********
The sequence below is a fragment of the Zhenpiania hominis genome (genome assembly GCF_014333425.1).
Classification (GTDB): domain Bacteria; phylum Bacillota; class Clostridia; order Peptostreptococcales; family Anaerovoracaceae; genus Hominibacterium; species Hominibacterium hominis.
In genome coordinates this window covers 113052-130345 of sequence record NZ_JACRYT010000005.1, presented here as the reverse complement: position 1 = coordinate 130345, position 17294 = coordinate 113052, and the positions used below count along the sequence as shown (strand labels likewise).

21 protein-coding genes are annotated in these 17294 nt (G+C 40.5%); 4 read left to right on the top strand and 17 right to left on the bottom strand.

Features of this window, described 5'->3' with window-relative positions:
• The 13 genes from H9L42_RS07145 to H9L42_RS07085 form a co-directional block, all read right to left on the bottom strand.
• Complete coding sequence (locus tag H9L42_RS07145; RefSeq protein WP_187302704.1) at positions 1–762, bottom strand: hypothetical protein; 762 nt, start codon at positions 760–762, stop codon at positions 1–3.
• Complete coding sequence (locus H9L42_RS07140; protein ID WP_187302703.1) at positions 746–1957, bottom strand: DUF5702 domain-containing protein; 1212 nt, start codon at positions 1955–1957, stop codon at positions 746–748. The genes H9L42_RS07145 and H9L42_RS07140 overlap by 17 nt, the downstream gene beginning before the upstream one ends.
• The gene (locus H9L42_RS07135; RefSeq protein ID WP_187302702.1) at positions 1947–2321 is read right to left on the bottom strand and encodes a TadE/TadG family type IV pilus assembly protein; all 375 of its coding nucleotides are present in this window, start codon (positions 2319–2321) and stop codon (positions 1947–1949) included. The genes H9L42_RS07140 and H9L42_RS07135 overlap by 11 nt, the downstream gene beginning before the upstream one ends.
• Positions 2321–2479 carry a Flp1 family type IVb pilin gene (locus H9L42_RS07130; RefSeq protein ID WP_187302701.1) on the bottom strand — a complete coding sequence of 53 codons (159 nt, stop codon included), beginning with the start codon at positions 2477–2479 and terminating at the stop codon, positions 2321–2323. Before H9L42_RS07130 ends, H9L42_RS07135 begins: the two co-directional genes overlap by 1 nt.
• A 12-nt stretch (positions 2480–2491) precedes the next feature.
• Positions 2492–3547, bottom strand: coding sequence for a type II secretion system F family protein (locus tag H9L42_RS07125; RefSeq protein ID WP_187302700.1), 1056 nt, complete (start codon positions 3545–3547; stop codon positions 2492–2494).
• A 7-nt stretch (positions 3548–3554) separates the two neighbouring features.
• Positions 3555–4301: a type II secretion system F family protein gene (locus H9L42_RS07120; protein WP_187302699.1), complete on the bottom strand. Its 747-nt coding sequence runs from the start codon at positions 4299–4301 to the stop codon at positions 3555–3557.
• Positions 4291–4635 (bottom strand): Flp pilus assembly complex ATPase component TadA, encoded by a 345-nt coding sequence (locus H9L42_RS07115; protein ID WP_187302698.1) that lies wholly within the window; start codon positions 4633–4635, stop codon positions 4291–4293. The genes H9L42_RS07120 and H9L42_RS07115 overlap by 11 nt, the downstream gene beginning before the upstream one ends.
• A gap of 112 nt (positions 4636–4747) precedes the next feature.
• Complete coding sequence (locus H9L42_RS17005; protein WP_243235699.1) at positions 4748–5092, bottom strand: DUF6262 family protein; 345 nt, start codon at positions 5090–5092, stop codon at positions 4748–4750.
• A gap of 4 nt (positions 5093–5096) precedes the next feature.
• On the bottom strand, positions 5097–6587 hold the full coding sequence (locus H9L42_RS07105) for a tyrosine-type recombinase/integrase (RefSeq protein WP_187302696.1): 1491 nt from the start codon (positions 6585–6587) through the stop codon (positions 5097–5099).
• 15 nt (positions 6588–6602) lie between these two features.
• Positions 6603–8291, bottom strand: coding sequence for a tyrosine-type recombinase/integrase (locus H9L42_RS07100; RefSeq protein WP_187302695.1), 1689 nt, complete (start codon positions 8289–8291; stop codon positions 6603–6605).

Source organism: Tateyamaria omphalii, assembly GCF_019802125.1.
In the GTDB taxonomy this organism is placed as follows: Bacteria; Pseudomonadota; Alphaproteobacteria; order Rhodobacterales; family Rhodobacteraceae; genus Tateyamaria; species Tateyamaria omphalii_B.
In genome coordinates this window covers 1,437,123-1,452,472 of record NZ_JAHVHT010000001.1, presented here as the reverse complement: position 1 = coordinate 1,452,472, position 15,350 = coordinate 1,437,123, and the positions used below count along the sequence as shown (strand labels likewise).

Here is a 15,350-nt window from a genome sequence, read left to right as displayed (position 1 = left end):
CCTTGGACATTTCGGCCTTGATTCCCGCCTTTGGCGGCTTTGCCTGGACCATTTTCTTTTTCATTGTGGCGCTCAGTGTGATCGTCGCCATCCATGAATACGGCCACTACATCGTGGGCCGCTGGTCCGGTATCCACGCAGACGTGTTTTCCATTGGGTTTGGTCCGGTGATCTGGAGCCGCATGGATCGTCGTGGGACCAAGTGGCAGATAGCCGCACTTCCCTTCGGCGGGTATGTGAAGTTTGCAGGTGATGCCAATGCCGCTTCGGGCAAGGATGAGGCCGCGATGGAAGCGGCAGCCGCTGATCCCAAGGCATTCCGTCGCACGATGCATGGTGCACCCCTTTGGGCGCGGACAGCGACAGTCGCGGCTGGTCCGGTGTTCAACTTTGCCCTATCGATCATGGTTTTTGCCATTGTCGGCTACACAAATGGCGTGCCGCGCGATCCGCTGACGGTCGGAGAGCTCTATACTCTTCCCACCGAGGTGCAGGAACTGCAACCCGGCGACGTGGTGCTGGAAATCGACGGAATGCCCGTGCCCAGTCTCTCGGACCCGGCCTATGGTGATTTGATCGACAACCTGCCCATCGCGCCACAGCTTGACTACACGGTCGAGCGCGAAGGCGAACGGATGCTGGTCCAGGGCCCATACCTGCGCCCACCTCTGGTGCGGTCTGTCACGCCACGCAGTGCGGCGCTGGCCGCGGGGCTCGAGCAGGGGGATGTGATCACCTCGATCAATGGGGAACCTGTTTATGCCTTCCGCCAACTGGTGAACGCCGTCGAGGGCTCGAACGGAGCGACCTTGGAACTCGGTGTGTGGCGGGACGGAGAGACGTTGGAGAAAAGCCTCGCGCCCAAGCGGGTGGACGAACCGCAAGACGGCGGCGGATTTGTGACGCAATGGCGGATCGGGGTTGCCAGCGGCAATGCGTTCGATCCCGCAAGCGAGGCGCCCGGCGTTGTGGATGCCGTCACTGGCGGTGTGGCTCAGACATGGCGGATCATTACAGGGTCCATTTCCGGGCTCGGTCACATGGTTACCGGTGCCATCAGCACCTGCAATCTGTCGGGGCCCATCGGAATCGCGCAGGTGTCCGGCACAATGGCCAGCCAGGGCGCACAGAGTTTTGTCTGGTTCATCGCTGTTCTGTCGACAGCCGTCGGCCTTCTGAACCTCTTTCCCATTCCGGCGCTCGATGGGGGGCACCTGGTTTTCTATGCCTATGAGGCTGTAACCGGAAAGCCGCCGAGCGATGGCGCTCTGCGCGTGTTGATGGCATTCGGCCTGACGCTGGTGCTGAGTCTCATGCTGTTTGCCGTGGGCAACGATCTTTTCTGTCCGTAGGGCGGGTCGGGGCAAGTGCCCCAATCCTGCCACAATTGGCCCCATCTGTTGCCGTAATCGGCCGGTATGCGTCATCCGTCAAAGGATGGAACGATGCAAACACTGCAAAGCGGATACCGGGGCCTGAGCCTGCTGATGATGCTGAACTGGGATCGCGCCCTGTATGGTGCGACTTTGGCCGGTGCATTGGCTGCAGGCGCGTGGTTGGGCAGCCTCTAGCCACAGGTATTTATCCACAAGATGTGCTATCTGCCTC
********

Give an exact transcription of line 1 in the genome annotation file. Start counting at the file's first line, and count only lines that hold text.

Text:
The sequence below is a fragment of the Zhenpiania hominis genome (genome assembly GCF_014333425.1).